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Lead over Twins shrinks, but White Sox feel fine
The clubhouse music was loud. Nick Swisher was amazed that he hit a home run off All-Star closer Joe Nathan with a broken bat to snap an 0-for-18 slump.
And manager Ozzie Guillen reminded his players in a brief postgame meeting that the White Sox remain in first place in the American League Central.
All this after the Sox's lead was cut to a half-game when they blew a four-run lead en route to a 6-5 loss to the Twins.
"Nobody said this was going to be easy, but this isn't the time to start watching [the standings]," catcher Toby Hall said. "We'll let you guys talk about who's two back and who's up a half-game. With this many games left (57), you've just got to go out there and try to win every game and let the cards play at the end."
Despite four scoreless innings from rookie left-hander Clayton Richard and a two-run single by Josh Fields, a 4-0 lead vanished when the Twins scored five times in the fifth, capped by Justin Morneau's two-out, three-run double.
"That's a typical Minnesota Twins game," Guillen said. "Twenty-five bloopers and a big blast. That's the way they play. They've been there for a reason. They don't beat themselves. They make the plays and don't quit. That's what you get."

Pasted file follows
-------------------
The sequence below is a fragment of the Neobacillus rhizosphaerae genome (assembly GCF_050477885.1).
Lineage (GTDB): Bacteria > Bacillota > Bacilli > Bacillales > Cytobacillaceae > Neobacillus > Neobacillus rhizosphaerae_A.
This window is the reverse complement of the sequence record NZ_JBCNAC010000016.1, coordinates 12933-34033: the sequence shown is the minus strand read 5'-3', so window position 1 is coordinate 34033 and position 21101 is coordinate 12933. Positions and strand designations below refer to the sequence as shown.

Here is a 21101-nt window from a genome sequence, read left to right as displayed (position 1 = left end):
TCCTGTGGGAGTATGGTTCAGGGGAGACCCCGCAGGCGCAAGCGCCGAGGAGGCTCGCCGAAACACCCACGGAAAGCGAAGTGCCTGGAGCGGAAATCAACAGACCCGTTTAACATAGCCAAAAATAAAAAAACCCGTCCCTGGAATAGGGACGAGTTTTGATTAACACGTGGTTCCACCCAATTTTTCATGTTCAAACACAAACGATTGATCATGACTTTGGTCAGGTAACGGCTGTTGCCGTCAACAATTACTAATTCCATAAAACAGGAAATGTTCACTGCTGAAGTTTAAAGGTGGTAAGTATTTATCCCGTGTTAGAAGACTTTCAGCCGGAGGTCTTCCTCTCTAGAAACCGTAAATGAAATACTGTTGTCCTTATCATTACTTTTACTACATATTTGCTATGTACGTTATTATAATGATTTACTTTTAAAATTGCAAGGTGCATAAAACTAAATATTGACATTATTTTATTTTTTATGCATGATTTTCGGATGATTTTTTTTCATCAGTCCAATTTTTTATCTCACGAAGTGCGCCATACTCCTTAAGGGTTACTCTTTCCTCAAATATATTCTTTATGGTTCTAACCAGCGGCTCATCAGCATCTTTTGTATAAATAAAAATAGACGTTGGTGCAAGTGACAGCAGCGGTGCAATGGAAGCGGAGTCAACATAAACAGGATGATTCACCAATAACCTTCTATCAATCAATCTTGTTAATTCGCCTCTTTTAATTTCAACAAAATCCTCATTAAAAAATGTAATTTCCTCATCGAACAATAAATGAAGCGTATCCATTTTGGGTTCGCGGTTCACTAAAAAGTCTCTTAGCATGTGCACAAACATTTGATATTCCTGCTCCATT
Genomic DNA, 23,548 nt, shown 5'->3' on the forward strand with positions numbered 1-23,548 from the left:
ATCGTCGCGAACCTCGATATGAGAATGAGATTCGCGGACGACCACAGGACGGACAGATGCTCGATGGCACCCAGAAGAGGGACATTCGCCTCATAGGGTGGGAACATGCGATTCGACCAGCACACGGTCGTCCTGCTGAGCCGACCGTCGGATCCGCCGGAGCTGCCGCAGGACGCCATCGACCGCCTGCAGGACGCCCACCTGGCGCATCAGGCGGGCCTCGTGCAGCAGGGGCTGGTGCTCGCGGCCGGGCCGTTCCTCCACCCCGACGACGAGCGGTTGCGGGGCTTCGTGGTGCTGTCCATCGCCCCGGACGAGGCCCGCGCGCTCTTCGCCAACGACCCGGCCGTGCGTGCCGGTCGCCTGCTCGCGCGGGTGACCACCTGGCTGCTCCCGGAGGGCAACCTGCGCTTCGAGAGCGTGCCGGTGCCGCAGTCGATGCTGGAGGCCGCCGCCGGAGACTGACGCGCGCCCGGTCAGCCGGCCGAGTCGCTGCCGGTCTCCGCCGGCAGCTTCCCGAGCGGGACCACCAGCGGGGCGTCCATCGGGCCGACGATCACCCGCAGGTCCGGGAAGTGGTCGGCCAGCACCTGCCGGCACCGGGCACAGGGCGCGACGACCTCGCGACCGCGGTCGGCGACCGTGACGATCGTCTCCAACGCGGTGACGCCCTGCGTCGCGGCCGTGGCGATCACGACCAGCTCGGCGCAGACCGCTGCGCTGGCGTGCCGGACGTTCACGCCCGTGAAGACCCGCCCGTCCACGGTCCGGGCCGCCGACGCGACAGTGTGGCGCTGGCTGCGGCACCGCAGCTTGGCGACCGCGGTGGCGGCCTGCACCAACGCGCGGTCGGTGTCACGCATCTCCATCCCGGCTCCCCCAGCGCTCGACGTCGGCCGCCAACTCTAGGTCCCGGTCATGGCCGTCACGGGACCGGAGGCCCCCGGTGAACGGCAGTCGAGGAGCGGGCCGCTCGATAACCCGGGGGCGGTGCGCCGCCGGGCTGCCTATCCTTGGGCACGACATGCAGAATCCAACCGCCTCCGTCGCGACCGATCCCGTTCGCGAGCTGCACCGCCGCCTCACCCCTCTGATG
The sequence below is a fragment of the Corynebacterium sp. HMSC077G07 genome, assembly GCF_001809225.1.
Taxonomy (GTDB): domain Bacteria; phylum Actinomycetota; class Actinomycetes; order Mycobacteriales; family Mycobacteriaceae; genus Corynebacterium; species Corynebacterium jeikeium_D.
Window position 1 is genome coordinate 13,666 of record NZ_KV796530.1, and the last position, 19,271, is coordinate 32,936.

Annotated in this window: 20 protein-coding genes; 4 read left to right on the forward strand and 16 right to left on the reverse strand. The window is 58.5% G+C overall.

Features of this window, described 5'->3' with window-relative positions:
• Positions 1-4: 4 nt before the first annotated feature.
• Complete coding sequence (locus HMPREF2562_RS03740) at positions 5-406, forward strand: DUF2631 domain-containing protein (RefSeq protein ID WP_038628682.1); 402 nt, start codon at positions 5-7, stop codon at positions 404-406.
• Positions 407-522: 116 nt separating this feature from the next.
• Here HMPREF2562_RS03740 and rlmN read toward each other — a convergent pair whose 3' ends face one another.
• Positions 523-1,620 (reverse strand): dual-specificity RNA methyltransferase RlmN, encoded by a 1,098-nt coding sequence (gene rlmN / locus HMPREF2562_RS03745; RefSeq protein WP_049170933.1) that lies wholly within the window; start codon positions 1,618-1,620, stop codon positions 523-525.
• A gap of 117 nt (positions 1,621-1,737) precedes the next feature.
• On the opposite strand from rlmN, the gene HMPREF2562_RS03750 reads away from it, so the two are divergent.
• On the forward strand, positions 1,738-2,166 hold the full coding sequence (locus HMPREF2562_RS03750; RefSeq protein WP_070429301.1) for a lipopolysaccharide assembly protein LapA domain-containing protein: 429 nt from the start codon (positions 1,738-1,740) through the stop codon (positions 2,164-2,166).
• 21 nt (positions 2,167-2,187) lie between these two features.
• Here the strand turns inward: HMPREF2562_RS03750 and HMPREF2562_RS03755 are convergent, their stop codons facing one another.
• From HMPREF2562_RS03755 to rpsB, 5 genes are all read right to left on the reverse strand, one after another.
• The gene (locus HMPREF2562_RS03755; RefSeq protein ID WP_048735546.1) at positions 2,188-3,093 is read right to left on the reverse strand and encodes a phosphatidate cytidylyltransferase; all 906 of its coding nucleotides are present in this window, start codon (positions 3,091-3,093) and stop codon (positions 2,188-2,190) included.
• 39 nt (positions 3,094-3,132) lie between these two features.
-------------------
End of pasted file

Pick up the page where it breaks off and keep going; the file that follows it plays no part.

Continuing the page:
Brian Anderson, starting in place of Swisher, hit a solo home run to make it 4-0. But Anderson overthrew the cutoff man and was charged with an error that took away a potential inning-ending double-play situation in the fifth.
With Thursday's 3 p.m. non-waiver trading deadline approaching, Guillen expressed doubt about a deal and reinforced his faith in his roster.
"I believe in what we've got," Guillen said. "When Jose [Contreras], [ Joe] Crede and [ Scott] Linebrink come back to the lineup, this club obviously is going to be better."
That the Sox lost their third straight game didn't seem to rattle them.
"It's frustrating losing these first two games [here], but we've got a good mind-set," Swisher said. "You can hear the music [playing]. No one is tense or panicking."
With two outs in the ninth, Swisher shattered his bat but launched a homer.
"It's about time," Guillen said of Swisher, who entered the game as a pinch-hitter in the seventh. "It's a lot of pressure here. The guys who cannot play with pressure in Chicago ... they better look at it. Every game from the All-Star break is important. The farther you get [into the season], the tighter you get.
"It's fun that way."
Guillen said he would "hydrate" before deciding whether to start first baseman Paul Konerko on Wednesday. Konerko, mired in a 1-for-15 slump, lined out and hit a sharp single to center Tuesday night.
"I like it," Guillen said. "That's what we want from him, to give us good at-bats and see what happens. I hate players who make $100 million and feel sorry for themselves when my dad still has to work. Just go out there and relax, you're good. And they're in the big leagues for a reason.
"I told them to enjoy themselves. You never know. This could be the last pennant race in your life. Enjoy it when you've got it."